Yeah, it’s a lot. No wonder you’re floundering a little.
So, can you talk to the guys you hang out with and make sure you’re not deeply offending them every time you press play? Absolutely, and as a friend, you should be able to. But that won’t solve your whole problem. First, as I said above, one or two people can’t answer for everyone.
Just as important, I don’t think a quick “Hey, hearing Jay-Z at my place doesn’t bother you, does it?” will really get at what your deeper goal is: to have meaningful relationships where you fit in, without taking advantage of your somewhat privileged position and without inadvertently harming anyone.
You have to figure out where you stand on this. As David Leonard, chair of the department of critical culture, gender and race studies at Washington State University at Pullam, puts it, race is often “seen and imagined as a problem of people of color — people of color are responsible for dealing with it, for bringing it up or not bringing it up.”
But that doesn’t have to be the case.
Consider that you have a right to have an investment in issues surrounding race and language. You, as an American and as a decent person, have the right to find a word that originated in a dehumanizing context (that has residual effects today) unpleasant. Leonard’s advice: “Ask yourself why does it make you uncomfortable, and what can you do to use that discomfort as something to transform yourself and the conditions of racism and our society?”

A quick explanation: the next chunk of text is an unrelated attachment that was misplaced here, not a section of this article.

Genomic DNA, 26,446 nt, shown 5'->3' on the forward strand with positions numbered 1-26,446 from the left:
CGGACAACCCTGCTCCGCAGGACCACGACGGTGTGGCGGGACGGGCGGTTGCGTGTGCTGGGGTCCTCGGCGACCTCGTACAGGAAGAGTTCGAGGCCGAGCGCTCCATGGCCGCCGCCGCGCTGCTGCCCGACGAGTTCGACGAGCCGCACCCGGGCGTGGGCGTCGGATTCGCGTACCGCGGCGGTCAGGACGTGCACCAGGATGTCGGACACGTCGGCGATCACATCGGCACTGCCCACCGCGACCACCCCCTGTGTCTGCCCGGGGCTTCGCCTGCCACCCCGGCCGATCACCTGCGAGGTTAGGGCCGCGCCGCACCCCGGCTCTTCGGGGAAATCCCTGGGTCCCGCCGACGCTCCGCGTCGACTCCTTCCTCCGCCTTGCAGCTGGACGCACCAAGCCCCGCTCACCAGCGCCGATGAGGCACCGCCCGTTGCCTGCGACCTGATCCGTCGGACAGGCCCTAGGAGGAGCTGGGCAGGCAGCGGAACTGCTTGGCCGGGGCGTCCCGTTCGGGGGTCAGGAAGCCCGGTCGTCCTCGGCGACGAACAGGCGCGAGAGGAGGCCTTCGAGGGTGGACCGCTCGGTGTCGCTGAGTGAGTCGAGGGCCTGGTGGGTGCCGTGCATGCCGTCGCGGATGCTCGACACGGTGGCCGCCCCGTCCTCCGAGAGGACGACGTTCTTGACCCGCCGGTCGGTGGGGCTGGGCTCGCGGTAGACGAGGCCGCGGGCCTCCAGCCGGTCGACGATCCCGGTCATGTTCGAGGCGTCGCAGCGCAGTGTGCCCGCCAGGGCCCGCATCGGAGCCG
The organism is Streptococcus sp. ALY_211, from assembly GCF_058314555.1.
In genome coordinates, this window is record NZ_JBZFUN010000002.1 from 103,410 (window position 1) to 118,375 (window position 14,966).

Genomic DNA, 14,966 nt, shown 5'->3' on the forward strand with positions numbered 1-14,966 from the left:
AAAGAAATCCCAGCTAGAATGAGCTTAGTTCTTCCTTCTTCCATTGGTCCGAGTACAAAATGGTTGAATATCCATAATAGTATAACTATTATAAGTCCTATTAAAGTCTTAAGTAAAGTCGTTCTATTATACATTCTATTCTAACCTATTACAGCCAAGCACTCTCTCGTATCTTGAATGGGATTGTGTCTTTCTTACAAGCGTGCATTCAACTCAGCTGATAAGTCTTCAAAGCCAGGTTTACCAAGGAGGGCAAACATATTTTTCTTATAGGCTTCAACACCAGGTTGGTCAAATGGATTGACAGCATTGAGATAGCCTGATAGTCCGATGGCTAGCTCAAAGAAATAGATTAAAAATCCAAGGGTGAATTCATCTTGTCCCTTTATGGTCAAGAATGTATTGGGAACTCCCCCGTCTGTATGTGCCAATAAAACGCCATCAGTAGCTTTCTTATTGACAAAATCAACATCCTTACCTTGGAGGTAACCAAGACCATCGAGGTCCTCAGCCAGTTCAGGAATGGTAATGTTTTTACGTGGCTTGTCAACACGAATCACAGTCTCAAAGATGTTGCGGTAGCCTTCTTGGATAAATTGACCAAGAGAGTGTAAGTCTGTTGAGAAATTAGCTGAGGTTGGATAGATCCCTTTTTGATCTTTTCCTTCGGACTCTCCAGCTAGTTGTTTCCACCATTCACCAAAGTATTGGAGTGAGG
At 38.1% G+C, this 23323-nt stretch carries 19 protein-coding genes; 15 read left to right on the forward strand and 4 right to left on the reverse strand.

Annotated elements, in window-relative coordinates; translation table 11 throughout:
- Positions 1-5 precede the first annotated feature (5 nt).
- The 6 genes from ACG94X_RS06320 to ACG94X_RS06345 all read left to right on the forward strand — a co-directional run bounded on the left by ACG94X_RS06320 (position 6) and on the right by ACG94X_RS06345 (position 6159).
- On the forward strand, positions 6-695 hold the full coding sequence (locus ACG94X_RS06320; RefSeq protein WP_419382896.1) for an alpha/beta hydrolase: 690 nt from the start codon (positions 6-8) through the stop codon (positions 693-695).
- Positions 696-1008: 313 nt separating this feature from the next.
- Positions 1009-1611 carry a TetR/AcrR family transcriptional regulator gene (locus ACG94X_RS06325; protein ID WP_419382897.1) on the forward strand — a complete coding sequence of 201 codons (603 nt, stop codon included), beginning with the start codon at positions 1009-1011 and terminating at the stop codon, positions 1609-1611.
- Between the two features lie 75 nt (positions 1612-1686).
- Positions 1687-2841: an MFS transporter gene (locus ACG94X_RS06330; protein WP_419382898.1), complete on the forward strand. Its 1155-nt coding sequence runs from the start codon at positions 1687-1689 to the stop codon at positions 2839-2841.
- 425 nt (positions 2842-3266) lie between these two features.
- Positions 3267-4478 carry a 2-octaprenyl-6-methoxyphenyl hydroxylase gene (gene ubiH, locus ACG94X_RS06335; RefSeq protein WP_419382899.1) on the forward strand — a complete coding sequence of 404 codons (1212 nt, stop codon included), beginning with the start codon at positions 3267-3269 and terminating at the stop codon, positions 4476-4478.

If you’re not comfortable, as a white male, consuming and repeating this word or with an entire industry profiting off of it, then it wouldn’t be crazy for you to be more selective about what you listen to, your friends’ views aside.
You also have a right to decide that your n-word assessment depends on context and intent and “-ga” versus “-ger” formulations, or on your observations about what it means to those around you. But you want to be able to articulate that for yourself.
What will get rid of your discomfort is to take some ownership, not just of the choices you make about the music that’s played at your house, but of your role as a white man with black friends in a racist society that I guarantee will show its worst side in ways much more urgent than rap lyrics. Do that, and then go ahead and have a real conversation with the guys about it. Just as with music, when it comes to your sincere efforts to be a good friend, I’m willing to bet that they prefer the unedited version.
The Root’s staff writer, Jenée Desmond-Harris, covers the intersection of race with news, politics and culture. She wants to talk about the complicated ways in which ethnicity, color and identity arise in your personal life — and provide perspective on the ethics and etiquette surrounding race in a changing America. Follow her on Twitter.
Need race-related advice? Send your questions to email@example.com.
Previously in Race Manners: “White Writer, Black Characters: Bad Idea?”